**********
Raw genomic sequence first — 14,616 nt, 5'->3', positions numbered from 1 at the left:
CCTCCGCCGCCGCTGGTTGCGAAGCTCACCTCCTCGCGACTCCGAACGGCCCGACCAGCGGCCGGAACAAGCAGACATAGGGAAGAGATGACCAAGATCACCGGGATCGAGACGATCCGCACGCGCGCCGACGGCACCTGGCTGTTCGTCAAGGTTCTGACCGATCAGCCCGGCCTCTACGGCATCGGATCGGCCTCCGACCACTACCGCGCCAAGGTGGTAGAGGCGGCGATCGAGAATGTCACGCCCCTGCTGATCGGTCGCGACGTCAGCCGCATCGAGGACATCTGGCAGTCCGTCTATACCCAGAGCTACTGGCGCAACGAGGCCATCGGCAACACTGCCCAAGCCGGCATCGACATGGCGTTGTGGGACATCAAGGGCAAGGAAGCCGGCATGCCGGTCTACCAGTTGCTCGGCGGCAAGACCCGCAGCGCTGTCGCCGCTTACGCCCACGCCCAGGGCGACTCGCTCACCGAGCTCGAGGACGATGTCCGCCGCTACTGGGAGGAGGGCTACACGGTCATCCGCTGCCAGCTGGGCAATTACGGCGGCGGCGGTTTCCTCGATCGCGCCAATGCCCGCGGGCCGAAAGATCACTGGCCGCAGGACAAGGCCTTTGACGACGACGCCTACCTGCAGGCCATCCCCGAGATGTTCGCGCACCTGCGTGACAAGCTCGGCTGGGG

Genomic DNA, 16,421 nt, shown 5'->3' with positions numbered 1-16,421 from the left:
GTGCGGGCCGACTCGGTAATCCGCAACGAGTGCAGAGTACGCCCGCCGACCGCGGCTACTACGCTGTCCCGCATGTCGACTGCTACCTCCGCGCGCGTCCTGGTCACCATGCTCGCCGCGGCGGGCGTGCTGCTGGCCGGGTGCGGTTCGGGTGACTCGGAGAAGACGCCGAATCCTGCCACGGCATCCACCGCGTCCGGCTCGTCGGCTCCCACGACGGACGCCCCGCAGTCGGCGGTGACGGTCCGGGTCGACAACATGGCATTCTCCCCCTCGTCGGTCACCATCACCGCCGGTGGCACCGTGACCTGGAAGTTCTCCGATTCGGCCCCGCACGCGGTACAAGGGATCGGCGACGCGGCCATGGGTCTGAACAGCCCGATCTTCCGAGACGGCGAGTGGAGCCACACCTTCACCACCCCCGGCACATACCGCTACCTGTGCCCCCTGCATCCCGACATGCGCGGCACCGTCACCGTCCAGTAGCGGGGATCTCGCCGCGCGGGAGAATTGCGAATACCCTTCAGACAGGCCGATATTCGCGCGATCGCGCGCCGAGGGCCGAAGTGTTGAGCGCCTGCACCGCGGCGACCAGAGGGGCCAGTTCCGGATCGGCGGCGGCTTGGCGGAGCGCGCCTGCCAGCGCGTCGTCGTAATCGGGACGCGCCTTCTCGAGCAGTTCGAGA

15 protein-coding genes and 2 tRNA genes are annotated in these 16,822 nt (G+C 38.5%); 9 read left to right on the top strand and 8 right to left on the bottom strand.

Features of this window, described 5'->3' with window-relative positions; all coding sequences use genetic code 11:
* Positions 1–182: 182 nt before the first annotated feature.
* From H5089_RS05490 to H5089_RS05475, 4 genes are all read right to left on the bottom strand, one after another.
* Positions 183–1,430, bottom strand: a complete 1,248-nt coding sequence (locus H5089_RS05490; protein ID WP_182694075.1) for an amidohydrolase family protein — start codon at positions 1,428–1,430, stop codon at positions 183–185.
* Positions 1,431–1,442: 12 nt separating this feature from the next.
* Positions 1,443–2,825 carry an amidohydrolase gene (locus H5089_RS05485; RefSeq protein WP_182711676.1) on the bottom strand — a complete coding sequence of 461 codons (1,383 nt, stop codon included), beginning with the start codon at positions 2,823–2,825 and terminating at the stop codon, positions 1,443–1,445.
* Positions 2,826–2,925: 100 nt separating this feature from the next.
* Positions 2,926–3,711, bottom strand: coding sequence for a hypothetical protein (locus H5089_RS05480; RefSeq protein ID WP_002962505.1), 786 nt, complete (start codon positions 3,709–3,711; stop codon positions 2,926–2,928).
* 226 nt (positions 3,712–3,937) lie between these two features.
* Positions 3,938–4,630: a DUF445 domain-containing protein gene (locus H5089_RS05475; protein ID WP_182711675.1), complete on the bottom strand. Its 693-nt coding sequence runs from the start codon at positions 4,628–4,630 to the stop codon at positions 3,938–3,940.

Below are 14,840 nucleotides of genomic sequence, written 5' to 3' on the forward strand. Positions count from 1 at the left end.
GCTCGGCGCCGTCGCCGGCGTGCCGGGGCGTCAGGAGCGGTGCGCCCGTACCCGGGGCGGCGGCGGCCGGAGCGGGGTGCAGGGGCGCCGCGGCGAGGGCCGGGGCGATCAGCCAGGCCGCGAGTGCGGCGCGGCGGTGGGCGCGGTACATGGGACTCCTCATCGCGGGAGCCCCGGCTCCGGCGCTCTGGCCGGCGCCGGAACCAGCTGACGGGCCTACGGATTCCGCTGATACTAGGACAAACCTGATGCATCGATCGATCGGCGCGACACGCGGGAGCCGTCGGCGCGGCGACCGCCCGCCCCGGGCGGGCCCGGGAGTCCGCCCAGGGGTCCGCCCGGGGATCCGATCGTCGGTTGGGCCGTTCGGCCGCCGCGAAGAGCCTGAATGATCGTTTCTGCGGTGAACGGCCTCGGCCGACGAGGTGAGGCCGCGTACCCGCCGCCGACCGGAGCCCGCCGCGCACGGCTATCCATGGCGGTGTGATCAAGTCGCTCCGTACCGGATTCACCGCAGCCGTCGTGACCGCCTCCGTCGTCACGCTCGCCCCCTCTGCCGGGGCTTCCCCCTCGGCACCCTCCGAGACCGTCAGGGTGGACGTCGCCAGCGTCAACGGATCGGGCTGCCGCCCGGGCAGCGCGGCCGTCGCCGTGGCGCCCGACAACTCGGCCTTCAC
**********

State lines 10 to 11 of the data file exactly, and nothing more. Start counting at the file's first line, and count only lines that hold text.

* Positions 1,431–1,442: 12 nt separating this feature from the next.
* Positions 1,443–2,825 carry an amidohydrolase gene (locus H5089_RS05485; RefSeq protein WP_182711676.1) on the bottom strand — a complete coding sequence of 461 codons (1,383 nt, stop codon included), beginning with the start codon at positions 2,823–2,825 and terminating at the stop codon, positions 1,443–1,445.